Boo to overtraining!

I’ve had very different experiences during the teen weeks of my 4 marathon trainings seasons thus far…

#1. All sorts of system failures occurred long before this. By week 9 or 10 I was falling apart and firmly believe that I wouldn’t have made it to race day without my god-send chiropractor Dr. Jenny.

#2. Much better. I still had issues (Don’t I always?!?! Yes.)  but with one training season under my belt and regular maintainance from the wonderful Dr. Jenny before big problems began, I progressed through the higher mileage much more comfortably/successfully.

#3.  High mileage weeks? Long runs +16 miles? What are those? Are we speaking the same language? I felt great throughout my training! (And then like I’d been run down by an African chicken bus for weeks after the marathon…oops…)

#4. The best yet! I’m (unfortunately) thousands of miles from Dr. Jenny The Great and haven’t found another chiropractor since moving to NJ. I was really worried about this (and still am a bit) based on how horribly I felt during my first training season, but so far I’m doing ok. I can tell that a number of things are just a bit off…a tight muscle here or there, a sore ankle, a tight , a stiff neck, a stab in the shin…but over all I’m very pleased. Knock on wood, but there hasn’t been anything more than a few acute issues. My runs are feeling good. I can make it through the long ones with just a tiny bit a bunch of therapeutic complaining and I feel like I have good speed and strength throughout the short intense mid-week runs and on hills and all of that good stuff… That being said, I can’t afford to slack on the maintainance and have to put the effort in and find someone good to start seeing on a regular basis again. That being said, does  anyone have Princeton area chiropractor suggestions ?!?!

Anyway… the point of this post (only 6 paragraphs in, eh?) is to share a Runner’s World article jumped out of the computer at me as I was trying to work hard this evening…

Am I Overtraining for My Marathon

By Coach Jenny Hadfield (not to be confused with the one-and-only Dr. Jenny…)

August 22, 2013

Having trouble completing your workouts? Here’s how to train smarter to avoid fatigue.

SilhouetteRunner-500

The part of the article that I really like is the 4 day / week running + cross training schedule that Coach Jenny outlines for making sure you aren’t overdoing it during these later teen weeks of training…

Not being able to finish workouts due to fatigue is a classic sign of overtraining. I’m an advocate for cross-training, especially for runners over forty, as it takes longer to recover from harder workouts. Of course it also depends on the efficiency of the runner and many other variables like sleep, nutrition, stress, body alignment, and balance.

I’d follow your instincts and train four days per week.
1. A long run (make it at a conversational effort, please).
2. A hard speed workout with the group.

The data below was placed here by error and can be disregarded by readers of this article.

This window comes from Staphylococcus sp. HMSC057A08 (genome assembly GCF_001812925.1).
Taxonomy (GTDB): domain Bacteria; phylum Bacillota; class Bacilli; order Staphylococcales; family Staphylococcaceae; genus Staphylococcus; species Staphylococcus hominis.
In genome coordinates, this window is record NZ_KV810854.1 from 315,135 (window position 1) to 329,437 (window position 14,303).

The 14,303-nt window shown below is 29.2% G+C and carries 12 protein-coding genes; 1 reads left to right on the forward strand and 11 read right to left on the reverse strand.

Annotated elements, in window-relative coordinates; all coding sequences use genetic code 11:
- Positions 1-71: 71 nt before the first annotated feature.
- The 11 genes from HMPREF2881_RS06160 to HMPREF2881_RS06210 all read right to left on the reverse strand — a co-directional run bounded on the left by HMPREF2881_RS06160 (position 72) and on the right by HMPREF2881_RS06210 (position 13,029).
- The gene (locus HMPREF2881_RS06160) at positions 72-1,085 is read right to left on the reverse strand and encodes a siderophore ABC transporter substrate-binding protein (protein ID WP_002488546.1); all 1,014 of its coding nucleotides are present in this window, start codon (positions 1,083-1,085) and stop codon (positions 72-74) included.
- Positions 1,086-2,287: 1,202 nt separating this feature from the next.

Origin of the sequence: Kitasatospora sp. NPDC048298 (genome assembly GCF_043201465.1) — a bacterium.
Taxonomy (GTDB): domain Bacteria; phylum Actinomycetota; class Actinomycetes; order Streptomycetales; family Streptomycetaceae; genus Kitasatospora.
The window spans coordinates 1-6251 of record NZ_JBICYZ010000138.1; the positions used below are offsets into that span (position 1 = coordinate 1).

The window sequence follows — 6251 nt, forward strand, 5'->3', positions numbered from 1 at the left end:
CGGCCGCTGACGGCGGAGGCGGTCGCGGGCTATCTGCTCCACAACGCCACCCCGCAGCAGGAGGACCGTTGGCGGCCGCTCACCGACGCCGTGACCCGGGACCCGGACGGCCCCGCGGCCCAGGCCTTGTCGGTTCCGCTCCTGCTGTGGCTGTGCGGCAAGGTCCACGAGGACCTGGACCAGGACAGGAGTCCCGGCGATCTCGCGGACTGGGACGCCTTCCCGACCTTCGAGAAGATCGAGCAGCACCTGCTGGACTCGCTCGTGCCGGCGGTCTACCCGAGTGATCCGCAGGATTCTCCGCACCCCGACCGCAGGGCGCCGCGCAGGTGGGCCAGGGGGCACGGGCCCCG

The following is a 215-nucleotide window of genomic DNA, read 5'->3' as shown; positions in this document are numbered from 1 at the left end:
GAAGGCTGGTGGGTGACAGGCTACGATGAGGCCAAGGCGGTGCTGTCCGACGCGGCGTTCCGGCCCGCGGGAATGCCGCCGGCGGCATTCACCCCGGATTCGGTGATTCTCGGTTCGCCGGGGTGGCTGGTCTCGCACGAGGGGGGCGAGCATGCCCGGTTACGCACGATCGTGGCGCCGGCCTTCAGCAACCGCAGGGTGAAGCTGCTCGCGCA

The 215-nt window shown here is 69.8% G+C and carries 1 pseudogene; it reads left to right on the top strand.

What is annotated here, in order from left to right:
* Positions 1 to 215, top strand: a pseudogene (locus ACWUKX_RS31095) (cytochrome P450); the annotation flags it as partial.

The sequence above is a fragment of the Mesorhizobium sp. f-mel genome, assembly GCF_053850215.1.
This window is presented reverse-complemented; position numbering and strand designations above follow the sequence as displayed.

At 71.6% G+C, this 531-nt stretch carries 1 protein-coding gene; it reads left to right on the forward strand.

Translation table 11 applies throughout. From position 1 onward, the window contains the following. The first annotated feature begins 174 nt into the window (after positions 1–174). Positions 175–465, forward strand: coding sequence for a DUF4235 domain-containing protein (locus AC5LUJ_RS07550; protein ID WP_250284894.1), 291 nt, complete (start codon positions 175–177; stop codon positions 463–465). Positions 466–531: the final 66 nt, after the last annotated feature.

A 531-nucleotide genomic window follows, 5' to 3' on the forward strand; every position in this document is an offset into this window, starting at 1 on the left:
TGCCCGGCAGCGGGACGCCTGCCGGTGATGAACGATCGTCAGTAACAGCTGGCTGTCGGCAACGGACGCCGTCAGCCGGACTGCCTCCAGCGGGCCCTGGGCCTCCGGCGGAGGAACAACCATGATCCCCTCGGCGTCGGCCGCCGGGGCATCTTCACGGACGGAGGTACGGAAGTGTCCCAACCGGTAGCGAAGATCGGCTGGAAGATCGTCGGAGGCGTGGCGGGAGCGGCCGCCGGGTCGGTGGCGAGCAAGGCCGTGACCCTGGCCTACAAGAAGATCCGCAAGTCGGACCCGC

3. Two easy-effort runs.

If you’re unable to make it through the week of workouts, your body isn’t recovering efficiently. By scaling back the number of runs to four per week—and including two hard runs (long and speed)—you’ll allow your body time to recover, so you’ll be able to complete the workouts, adapt, and improve this season.

Weave in cross-training activity that focuses on body strength, balance, and flexibility (Pilates, yoga, or a general strength/flexibility workout). Your body needs to balance the high-intensity workouts with more calming activities that balance, lengthen, and strengthen the body. That way you flow from hard to easy and recover more efficiently. Your schedule could look something like this:
Monday: Easy Run
Tuesday: Cross-Train
Wednesday: Speed
Thursday: Cross-Train
Friday: Easy Run
Saturday: Long Run
Sunday: Rest (or light restorative flexibility exercises)

I’ve actually adopted a 4 day/week training schedule for the entirety of my preparation due to the logistical constraints of the rest of my generally out-of-control life. This has served me well.

I have two weekday runs and then Saturday and Sunday of course. I try to put my weekday runs on Tuesday and Thursday to space things out – with Tuesday being shorter (4-7 mi) and “faster”/tempo, and Thursday being a bit longer (6-12 mi) and at a comfortable pace. I like to get the long run out-of-the-way on Saturday morning (as Friday night activities allow) topping out at 22 miles and with 3 +20 milers (alternating with 12 mile long run weeks). Sunday then is a good (as Saturday night activities allow) recovery run of 6-10 miles.

As for the “cross-train” part, this ranges from 18 hr days in the lab to hiking and flag-football. Oddly enough, I do think I’ve built considerable mental muscle from the frequent unreasonable-work-day + training-run schedule. Now I was starting to feel like I may actually be losing it with this theory. I mean how does this make any sense at all? I’m exhausted from work when I start my run, just to go back to work when I’m finished!! So, you can imagine my delight when I came across the How To Build Mental Muscle article that totally backed up this crack-pot idea of mine! Fantastic! 🙂 Also oddly enough, football has helped me realize that post-November 17th I need to rework my maintainance training schedule to include some speed, hills and core work. It will be nice to switch things up a bit for the next few months. Wait! What? I’m looking forward to speed and core work?! I guess I have lost it after all!

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